Different kinds of court trials exist. Such trials vary depending on the entity that is to render judgment; some may make use of a jury while others only need a judge. A court trial that is only brought before a judge and requires only a judgment from a judge, it is referred to as a bench trial.
A bench trial is differentiated from a jury trial wherein a jury, a panel of randomly selected individuals, deliberates and reviews the facts of the case in order to render judgment. A bench trial has the same responsibility, only that it is rendered by a judge, an individual who works within the area of law. The judge may make the final decision with regards to the resolution of the case as well as any other rulings, procedural or administrative.
Civil legal systems often deal with bench trials rather than jury trials. Civil cases such as probate, family matters, and divorce proceedings are often presented before a bench trial. Petty criminal offenses are also commonly judged by means of a bench trial.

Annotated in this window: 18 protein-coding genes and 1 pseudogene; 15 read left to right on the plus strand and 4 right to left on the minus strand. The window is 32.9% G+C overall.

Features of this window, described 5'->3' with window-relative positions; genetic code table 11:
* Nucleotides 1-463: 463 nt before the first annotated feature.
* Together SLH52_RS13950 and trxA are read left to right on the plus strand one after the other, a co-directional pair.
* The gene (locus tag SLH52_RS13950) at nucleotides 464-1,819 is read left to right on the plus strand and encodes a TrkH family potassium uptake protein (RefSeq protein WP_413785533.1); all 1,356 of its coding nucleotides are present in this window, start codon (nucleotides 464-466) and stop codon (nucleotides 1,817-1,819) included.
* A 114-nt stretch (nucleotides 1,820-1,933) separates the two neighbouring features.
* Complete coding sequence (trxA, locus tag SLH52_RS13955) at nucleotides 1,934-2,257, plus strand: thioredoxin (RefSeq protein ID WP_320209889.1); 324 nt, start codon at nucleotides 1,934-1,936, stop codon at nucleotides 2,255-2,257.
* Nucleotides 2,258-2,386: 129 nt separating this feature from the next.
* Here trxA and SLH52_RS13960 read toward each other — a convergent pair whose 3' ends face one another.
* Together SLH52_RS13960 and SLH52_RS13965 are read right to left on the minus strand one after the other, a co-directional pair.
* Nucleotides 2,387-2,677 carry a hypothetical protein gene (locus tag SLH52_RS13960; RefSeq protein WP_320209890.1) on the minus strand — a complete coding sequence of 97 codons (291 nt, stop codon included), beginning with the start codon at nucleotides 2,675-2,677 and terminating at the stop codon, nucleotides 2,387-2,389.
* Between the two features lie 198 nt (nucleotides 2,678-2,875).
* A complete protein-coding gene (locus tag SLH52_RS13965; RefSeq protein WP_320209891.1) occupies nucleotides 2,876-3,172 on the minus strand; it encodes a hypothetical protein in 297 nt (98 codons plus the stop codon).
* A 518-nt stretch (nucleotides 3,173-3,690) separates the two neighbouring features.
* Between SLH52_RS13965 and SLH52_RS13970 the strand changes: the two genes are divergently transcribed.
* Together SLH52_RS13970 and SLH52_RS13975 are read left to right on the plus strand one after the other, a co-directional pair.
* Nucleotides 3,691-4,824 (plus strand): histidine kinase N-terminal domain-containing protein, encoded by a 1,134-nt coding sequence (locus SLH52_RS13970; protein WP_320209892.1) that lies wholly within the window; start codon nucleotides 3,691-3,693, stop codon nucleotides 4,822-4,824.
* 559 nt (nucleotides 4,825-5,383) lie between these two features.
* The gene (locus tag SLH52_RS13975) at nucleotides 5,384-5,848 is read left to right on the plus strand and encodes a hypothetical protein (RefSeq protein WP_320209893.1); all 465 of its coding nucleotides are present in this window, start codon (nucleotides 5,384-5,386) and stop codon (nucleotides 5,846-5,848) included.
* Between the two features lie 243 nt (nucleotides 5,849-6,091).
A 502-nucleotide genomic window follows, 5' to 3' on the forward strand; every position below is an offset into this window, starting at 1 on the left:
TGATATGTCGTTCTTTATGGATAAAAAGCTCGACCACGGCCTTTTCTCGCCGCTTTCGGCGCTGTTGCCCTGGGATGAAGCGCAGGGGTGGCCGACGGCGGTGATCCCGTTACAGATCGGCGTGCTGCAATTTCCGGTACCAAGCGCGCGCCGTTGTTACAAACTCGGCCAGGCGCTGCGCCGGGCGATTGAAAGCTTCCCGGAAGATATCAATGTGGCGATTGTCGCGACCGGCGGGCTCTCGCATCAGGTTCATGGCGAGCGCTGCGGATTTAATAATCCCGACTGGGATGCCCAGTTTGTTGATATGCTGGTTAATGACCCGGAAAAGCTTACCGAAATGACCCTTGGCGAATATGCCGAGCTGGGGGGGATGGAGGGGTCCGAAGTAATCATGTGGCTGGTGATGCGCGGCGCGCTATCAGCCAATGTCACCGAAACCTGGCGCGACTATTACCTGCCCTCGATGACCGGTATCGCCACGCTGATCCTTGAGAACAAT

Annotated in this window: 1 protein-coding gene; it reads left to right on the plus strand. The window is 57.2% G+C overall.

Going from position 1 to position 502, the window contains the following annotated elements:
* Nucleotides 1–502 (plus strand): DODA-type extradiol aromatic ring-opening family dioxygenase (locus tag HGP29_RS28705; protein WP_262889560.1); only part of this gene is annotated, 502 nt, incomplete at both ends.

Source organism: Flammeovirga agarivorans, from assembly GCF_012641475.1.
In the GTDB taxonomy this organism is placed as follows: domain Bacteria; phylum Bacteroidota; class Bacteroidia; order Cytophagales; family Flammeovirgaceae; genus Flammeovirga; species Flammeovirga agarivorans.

It is possible that in a matter of a civil case brought before a bench trial; the litigant is within his or her rights to request the judge for a jury trial. However, jury trials and bench trials follow the same procedure and rulings. The choice of bench trial or jury trial if such a choice is exists depends on the suit; criminal offenses may wish to be presented before a jury trial in the hopes of gaining a less severe punishment.